Two main factors impacted the runtime (column F):

  1. the LLM being used
  2. the number of prompts, ie. whether it was a single prompt or a prompt chain

The length of the prompt also impacts the runtime, but to a much lesser degree than those two factors.

The tradeoff is that you can often get qualitatively better results by using longer prompts or prompt chains, but it will then take longer to run. However, different models also have different runtimes. In general, older, smaller models are faster, while newer ones like GPT-4 are slower, due to both their size and higher traffic.

The winning prompt

The prompt variation that ended up being the best overall, on both quantitative and qualitative measures, was number 54.

You can see the results for prompt 54 met my original goals:

  • It consistently resulted in shorter outlines (but not too short!) and had a relatively low spread between the minimum and maximum reduction (column E).
  • The median runtime of 15 seconds (column F) wasn’t the lowest, but it was still less than half the average runtime for the prompt we were currently using.
  • It never included a section we didn’t want to see in the outline (column G).
  • When I reviewed the outlines manually, they were what we wanted in terms of quality and format, etc.

I’ll go into the exact prompting strategies in more detail in my next article, but in a nutshell, here’s what made prompt 54 work so well:

  • Giving the model time to “think”
  • Providing examples of what I wanted
  • Using a prompt chain (rather than a single prompt) to improve its accuracy at meeting specific requirements—but doing this on an older model to keep the runtime relatively low

Could I have kept going with more prompt variations and seen more improvements? Sure. But at some point, I wanted to get a better prompt into production so our customers could start seeing the improvements sooner rather than later.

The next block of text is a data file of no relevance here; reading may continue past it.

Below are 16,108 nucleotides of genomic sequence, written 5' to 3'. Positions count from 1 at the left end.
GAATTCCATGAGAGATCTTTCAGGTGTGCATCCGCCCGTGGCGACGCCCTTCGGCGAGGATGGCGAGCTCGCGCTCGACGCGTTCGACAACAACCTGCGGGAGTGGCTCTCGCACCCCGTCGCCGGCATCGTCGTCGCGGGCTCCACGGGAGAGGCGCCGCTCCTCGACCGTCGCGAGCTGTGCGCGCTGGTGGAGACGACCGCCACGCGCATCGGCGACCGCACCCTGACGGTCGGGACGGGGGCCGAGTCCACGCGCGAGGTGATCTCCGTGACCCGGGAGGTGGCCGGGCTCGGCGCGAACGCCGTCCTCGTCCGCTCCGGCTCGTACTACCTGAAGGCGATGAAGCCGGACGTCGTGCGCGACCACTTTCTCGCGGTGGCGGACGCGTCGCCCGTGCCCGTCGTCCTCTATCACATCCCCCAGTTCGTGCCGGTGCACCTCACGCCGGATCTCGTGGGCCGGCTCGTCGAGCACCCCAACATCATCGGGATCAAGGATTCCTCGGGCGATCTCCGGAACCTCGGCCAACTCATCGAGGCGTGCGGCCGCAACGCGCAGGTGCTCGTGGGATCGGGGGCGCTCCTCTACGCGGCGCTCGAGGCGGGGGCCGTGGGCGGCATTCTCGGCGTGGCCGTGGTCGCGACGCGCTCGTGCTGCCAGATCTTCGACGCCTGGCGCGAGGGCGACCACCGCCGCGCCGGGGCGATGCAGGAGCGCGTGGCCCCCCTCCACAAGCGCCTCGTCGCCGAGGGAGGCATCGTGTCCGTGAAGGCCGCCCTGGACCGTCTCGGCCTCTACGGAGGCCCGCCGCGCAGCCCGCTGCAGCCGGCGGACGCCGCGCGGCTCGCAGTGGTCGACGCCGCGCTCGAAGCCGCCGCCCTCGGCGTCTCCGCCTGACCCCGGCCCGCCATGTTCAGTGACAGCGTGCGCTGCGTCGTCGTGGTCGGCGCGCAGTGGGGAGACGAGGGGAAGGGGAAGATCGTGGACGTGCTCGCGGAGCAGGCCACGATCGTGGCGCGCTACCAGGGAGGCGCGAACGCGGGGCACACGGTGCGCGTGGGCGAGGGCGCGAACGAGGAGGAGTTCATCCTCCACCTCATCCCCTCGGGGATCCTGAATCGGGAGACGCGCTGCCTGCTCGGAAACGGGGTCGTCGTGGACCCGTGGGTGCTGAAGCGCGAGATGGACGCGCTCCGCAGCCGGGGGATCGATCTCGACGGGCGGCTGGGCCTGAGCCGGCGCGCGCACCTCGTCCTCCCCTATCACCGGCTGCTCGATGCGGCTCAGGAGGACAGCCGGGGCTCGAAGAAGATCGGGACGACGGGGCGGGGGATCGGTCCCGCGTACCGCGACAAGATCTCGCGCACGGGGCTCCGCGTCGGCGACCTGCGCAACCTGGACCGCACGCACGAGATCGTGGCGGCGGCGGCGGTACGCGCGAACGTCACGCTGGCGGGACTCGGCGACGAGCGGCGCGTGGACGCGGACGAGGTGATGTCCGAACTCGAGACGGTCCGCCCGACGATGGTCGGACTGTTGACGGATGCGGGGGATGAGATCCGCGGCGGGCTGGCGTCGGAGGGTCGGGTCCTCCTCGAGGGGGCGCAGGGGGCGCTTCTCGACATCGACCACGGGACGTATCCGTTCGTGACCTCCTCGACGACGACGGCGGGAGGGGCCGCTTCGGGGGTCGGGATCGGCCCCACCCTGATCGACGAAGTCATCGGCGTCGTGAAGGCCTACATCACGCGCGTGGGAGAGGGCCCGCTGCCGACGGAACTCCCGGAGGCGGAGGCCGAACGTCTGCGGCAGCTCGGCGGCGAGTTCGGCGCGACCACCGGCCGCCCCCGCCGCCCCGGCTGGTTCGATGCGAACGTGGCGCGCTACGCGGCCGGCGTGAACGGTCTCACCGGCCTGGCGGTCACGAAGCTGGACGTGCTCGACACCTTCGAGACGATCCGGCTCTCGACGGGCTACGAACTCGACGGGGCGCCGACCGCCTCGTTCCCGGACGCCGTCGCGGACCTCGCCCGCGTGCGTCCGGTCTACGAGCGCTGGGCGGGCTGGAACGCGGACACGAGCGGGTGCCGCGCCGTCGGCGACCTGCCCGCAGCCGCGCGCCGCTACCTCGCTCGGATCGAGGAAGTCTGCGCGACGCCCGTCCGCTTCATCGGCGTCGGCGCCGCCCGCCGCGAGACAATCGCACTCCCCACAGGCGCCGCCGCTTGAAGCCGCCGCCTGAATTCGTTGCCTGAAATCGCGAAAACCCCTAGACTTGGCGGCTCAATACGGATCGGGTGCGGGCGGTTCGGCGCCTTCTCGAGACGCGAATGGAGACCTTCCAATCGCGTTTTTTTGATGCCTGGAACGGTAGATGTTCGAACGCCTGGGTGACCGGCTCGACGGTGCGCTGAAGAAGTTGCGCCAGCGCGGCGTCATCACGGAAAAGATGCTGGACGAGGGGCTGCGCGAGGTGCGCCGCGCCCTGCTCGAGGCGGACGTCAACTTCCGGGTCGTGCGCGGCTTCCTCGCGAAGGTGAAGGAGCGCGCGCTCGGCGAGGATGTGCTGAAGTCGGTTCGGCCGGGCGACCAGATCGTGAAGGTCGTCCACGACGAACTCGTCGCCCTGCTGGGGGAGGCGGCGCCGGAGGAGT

Moral of the story: Test a reasonable amount, but don’t let perfect become the enemy of good. As the gains from new variations become smaller, you’ll want to declare a winner and get on with your life.

In the next article, I’ll get into the content of the prompts themselves by sharing the specific prompt strategies I tested and tips for writing prompts that work at scale. If you have questions about the testing setup, the Python code I used, or anything else, send a message to megan@verblio.com.

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Megan Skalbeck

Megan has been following the world of AI since the initial GPT release in 2018. As Head of AI Projects at Verblio, she's responsible for figuring out the best ways to blend the capabilities of artificial intelligence with the quality of our human freelance writers. When she's not doing tech things, she's making music, writing existentialist fiction, or getting reckless on two wheels.